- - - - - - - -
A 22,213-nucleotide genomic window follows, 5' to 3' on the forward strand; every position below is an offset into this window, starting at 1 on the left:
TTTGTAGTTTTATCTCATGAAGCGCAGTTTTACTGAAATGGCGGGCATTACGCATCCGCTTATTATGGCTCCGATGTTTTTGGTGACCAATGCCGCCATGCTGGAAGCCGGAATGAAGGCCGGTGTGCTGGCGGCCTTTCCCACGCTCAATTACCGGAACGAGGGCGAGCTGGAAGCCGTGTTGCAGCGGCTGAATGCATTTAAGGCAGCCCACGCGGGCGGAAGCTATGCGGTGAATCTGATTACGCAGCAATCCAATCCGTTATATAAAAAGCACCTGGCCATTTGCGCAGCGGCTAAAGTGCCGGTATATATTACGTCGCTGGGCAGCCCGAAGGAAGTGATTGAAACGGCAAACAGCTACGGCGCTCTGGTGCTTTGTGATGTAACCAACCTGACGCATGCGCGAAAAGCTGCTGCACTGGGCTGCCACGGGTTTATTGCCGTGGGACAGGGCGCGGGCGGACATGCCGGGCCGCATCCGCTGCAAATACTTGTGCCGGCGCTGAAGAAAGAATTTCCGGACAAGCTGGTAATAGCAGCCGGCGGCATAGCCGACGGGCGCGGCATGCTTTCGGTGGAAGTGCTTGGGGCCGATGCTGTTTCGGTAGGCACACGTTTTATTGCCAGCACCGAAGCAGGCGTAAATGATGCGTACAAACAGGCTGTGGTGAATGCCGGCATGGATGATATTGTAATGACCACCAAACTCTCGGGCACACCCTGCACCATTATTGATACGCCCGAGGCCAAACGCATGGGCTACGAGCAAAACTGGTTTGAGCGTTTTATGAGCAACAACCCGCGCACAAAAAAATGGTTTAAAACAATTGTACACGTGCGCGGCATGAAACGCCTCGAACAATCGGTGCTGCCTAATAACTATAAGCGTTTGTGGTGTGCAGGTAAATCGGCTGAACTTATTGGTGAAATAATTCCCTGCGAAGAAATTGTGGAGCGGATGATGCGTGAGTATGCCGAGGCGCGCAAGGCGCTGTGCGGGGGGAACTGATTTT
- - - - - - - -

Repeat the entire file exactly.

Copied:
A 22,213-nucleotide genomic window follows, 5' to 3' on the forward strand; every position below is an offset into this window, starting at 1 on the left:
TTTGTAGTTTTATCTCATGAAGCGCAGTTTTACTGAAATGGCGGGCATTACGCATCCGCTTATTATGGCTCCGATGTTTTTGGTGACCAATGCCGCCATGCTGGAAGCCGGAATGAAGGCCGGTGTGCTGGCGGCCTTTCCCACGCTCAATTACCGGAACGAGGGCGAGCTGGAAGCCGTGTTGCAGCGGCTGAATGCATTTAAGGCAGCCCACGCGGGCGGAAGCTATGCGGTGAATCTGATTACGCAGCAATCCAATCCGTTATATAAAAAGCACCTGGCCATTTGCGCAGCGGCTAAAGTGCCGGTATATATTACGTCGCTGGGCAGCCCGAAGGAAGTGATTGAAACGGCAAACAGCTACGGCGCTCTGGTGCTTTGTGATGTAACCAACCTGACGCATGCGCGAAAAGCTGCTGCACTGGGCTGCCACGGGTTTATTGCCGTGGGACAGGGCGCGGGCGGACATGCCGGGCCGCATCCGCTGCAAATACTTGTGCCGGCGCTGAAGAAAGAATTTCCGGACAAGCTGGTAATAGCAGCCGGCGGCATAGCCGACGGGCGCGGCATGCTTTCGGTGGAAGTGCTTGGGGCCGATGCTGTTTCGGTAGGCACACGTTTTATTGCCAGCACCGAAGCAGGCGTAAATGATGCGTACAAACAGGCTGTGGTGAATGCCGGCATGGATGATATTGTAATGACCACCAAACTCTCGGGCACACCCTGCACCATTATTGATACGCCCGAGGCCAAACGCATGGGCTACGAGCAAAACTGGTTTGAGCGTTTTATGAGCAACAACCCGCGCACAAAAAAATGGTTTAAAACAATTGTACACGTGCGCGGCATGAAACGCCTCGAACAATCGGTGCTGCCTAATAACTATAAGCGTTTGTGGTGTGCAGGTAAATCGGCTGAACTTATTGGTGAAATAATTCCCTGCGAAGAAATTGTGGAGCGGATGATGCGTGAGTATGCCGAGGCGCGCAAGGCGCTGTGCGGGGGGAACTGATTTT